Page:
Abstract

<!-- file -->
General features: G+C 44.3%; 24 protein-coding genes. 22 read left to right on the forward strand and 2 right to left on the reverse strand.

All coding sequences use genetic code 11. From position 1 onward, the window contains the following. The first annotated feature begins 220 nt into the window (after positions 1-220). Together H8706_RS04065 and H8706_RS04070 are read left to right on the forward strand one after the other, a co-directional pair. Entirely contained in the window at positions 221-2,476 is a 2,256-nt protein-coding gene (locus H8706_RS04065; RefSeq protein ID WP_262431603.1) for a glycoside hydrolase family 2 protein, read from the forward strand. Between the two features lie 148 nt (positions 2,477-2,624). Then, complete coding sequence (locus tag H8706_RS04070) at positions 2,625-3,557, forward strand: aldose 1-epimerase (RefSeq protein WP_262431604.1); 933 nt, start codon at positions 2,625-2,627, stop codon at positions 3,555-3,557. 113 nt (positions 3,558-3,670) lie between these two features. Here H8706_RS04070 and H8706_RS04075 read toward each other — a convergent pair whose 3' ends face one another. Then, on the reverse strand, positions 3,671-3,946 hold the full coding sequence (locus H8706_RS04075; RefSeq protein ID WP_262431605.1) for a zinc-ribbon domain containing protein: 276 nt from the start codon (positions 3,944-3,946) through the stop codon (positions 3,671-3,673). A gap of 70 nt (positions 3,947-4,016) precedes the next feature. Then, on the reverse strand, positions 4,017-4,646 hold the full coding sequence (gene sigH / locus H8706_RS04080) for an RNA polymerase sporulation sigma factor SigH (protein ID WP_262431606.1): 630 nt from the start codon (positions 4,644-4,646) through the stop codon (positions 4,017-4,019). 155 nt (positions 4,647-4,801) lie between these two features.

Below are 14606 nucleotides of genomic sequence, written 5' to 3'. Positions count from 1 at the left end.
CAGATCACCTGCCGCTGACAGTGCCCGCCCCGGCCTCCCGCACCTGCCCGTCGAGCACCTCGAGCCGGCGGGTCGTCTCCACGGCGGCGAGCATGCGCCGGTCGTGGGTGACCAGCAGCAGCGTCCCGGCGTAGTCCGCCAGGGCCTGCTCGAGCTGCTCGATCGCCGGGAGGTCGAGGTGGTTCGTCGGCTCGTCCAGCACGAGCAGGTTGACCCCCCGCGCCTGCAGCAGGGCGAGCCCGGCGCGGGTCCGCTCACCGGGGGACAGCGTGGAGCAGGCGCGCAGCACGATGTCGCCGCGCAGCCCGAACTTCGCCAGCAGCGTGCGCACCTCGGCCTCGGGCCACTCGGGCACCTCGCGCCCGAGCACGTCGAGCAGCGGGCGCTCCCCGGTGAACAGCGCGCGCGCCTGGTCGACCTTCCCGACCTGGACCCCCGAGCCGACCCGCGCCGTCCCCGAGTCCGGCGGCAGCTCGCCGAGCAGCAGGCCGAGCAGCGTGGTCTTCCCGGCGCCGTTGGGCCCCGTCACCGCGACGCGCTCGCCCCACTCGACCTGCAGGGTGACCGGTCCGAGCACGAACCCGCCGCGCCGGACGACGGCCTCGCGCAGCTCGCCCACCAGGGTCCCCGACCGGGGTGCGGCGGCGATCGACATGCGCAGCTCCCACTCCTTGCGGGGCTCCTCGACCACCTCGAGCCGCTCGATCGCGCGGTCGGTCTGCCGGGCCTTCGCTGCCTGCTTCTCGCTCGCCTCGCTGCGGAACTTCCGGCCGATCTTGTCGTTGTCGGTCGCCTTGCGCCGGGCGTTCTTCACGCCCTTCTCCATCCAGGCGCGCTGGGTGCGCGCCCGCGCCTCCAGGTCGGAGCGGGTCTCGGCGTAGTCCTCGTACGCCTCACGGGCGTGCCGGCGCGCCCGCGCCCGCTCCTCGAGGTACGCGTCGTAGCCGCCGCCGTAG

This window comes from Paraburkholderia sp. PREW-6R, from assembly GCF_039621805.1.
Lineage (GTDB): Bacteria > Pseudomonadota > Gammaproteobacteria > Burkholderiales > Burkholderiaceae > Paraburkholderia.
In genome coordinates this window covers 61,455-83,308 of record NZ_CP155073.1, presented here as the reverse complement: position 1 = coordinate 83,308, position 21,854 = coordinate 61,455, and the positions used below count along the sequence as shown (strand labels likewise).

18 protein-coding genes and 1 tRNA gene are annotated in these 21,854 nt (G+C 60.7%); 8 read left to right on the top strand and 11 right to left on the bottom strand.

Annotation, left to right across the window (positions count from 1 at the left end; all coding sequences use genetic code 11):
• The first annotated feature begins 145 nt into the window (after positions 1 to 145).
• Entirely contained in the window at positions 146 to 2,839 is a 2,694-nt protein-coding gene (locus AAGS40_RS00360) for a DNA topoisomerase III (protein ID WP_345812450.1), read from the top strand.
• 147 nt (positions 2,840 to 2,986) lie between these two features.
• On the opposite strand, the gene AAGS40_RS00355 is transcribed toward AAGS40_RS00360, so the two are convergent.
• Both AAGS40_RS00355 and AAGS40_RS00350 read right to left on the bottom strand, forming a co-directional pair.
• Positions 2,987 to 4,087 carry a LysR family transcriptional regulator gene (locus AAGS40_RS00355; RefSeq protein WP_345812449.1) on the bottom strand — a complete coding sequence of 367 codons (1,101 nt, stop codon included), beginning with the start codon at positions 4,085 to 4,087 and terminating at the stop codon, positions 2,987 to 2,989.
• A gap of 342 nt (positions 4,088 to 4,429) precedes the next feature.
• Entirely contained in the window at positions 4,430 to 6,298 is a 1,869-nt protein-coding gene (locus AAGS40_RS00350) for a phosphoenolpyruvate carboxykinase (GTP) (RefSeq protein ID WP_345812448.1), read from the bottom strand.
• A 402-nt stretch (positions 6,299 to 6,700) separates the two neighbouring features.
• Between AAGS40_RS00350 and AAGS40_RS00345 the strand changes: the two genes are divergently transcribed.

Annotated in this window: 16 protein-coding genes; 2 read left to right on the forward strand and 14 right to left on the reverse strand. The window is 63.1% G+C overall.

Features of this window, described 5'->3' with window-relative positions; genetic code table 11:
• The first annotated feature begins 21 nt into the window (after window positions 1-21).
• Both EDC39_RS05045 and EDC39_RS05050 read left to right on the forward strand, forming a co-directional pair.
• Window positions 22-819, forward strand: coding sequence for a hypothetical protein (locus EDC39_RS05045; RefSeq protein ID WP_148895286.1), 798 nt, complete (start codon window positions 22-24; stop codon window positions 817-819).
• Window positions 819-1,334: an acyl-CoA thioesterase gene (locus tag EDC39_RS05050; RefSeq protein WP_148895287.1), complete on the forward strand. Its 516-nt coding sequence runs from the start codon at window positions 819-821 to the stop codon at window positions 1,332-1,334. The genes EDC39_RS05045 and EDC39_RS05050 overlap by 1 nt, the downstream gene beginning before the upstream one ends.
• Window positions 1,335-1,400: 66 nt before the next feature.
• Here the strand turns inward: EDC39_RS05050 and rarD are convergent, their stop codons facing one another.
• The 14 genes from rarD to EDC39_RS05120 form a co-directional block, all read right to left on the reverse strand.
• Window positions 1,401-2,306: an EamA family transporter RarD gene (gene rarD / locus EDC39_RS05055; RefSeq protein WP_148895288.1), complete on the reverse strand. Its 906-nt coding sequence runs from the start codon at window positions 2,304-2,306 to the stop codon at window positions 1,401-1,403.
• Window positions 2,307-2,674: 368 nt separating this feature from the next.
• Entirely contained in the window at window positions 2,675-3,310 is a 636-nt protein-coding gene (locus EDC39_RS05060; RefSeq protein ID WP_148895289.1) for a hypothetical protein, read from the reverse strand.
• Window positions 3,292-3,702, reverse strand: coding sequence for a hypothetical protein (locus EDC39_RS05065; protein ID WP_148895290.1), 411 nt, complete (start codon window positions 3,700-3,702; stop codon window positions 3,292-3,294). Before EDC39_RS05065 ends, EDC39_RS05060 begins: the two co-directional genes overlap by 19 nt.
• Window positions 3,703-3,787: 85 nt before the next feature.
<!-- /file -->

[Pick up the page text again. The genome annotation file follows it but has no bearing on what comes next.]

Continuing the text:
This inquiry continues to explore the understandings of patient, therapist, and occupation held by the founders of the National Society for the Promotion of Occupational Therapy. The first part of this search, published in the April 1991 issue of AJOT, discussed personal narratives and anecdotes about George Edward Barton, Susan Elizabeth Tracy, and William Rush Dunton, Jr. This second part extends that discussion through an examination of the shaping influence of World War I on Dunton’s beliefs and through consideration of the views held by Eleanor Clarke Slagle, Herbert J. Hall, Susan Cox Johnson, and Thomas Bessell Kidner. Influenced by contemporary historical forces as well as their personal experiences, the founders shared a common understanding that the right occupation could help persons in need. Personal narratives found within the early occupational therapy literature illustrate each founder’s unique understanding of the manner in which occupation might address contemporary problems. Each view contributed to the development of a multifaceted therapy. Exploration of the multiple interpretations that shaped a common idea may help current therapists to better understand their heritage of caring and to compare it with current practices.

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